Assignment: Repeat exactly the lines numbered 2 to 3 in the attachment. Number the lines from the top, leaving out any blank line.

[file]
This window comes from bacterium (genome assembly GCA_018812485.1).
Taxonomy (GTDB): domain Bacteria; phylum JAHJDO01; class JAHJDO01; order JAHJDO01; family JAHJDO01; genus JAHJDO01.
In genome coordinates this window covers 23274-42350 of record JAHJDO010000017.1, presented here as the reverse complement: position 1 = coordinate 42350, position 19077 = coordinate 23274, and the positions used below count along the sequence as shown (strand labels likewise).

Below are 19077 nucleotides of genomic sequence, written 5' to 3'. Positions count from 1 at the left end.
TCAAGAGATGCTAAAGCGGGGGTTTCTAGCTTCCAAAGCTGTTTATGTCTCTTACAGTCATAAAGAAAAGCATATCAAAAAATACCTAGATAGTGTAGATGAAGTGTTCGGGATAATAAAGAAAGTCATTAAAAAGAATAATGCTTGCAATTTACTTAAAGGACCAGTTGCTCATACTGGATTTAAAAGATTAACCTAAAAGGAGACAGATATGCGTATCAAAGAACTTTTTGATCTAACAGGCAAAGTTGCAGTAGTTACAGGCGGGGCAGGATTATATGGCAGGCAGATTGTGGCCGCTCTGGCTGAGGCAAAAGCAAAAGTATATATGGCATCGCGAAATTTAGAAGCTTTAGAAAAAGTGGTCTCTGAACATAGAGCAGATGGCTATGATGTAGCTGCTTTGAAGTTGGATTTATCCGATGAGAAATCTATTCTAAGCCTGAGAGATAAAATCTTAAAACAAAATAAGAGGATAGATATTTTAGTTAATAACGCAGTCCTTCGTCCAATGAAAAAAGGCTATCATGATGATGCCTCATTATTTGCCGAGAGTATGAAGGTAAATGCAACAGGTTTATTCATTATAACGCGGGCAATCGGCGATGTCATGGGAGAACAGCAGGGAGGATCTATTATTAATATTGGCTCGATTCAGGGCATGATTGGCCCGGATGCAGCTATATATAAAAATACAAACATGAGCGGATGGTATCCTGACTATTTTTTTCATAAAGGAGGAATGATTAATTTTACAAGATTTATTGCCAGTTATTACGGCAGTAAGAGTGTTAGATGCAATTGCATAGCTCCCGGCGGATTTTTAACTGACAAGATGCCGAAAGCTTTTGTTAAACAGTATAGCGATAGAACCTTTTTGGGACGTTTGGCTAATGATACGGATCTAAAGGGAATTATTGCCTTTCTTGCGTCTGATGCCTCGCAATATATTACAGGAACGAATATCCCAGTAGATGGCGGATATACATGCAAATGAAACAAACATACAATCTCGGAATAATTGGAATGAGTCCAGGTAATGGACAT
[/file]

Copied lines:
Taxonomy (GTDB): domain Bacteria; phylum JAHJDO01; class JAHJDO01; order JAHJDO01; family JAHJDO01; genus JAHJDO01.
In genome coordinates this window covers 23274-42350 of record JAHJDO010000017.1, presented here as the reverse complement: position 1 = coordinate 42350, position 19077 = coordinate 23274, and the positions used below count along the sequence as shown (strand labels likewise).